William Jacobs

b. Chicago, 1897–d. Chicago, 1973

A Chicago native, William Jacobs studied at the School of the Art Institute of Chicago (SAIC) and at Hull House with German Expressionist artist Herman Sachs and urban realist painter Enella Benedict. During the early 1930s, Jacobs painted in Dayton, Ohio, and Chicago and participated in the Works Progress Administration, completing murals at Spaulding High School in Chicago.

In J. Z. Jacobson's 1933 book, Art of Today: Chicago, Jacobs described his interest in Expressionism and his approach to depicting urban scenes in the Depression era:

I consider my work an expression of the age. I am painting industrial subjects and find them very interesting. . . . I have painted many street scenes in Chicago, particularly the Maxwell Street market. Therefore, I suppose, it might be said that my work is peculiarly Chicagoan.

I believe that art should be universal in spirit, and therefore I do not consider my work an expression of the spirit of any national, racial, religious, political, social or economic group, body, background or attitude.

This outlook is readily visible in works that combine modern and traditional elements of everyday life in the city by depicting folksy subjects with abstract, cubist flair. His woodcut, Chicago, captures the bustle of industry in the city, with trains billowing large streams of smoke against a horizon of factories and skyscrapers. The woodcut technique, however, lends an old-world charm to the modern metropolis. Jacobs’s contribution to the Birobidjan portfolio, a woodcut entitled Persecution, illustrates a German Expressionist influence as well as his interest in Jewish history and quest for autonomy. As soldiers force refugees to march, one individual raises his fist in rebellion—a bold cry for individuality and justice.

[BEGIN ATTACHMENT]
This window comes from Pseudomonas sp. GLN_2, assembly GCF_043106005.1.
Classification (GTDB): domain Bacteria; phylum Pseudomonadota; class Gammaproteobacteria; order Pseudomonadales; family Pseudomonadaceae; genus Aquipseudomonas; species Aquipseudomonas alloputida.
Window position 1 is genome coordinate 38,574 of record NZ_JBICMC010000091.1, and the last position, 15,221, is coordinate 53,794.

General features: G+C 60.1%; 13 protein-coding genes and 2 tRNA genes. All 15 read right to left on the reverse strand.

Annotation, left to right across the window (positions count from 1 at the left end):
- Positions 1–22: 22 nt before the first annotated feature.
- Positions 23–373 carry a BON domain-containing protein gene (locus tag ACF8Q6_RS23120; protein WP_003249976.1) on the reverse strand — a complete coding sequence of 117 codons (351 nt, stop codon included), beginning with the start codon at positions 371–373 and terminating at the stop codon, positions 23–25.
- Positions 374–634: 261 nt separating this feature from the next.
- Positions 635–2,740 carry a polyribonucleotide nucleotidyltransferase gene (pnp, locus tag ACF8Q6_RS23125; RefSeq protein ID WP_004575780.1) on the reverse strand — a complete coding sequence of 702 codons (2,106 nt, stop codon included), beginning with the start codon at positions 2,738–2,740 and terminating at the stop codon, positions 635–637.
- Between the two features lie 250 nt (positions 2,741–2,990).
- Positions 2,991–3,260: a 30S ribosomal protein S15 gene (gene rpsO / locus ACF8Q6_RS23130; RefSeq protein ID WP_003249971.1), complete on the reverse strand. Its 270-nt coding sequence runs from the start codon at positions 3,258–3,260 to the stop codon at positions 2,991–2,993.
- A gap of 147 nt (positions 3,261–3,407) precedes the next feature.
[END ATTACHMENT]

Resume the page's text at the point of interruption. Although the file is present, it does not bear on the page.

In Untitled (Man with cello), Jacobs conveys a musical rhythm through the angled buildings sprouting in the background, and a zigzag pattern on the floor. In Market Day, a woman weighs a chicken on a hanging scale, seen through what looks like an iron gate, and functions to superimpose an abstracted pattern on the market scene. These pastel drawings each depict quotidian scenes of modern life, at the same time, they allowed Jacobs to experiment with figurative abstraction and the visual language of modernism.

Lisa Meyerowitz

 

References

Art and Democracy: Selected Hull-House Artists from the Settlement, 1889–1963. Text by Anna Mascorella and Teresa Silva. Chicago: University of Illinois, Architecture and the Arts and Jane Addams Hull-House Museum, 2010.

Jacobsen, J. Z. Art of Today: Chicago, 1933. Chicago: L. M. Stein, 1932.

Oakton Community College. A Gift to Biro-Bidjan: Chicago, 1937: From Despair to New Hope. Exhibition website, http://www.oakton.edu/museum/Jacobs.html.

Yochim, Louis Dunn. Harvest of Freedom: A Survey of Jewish Artists in America. Chicago: American References, 1989.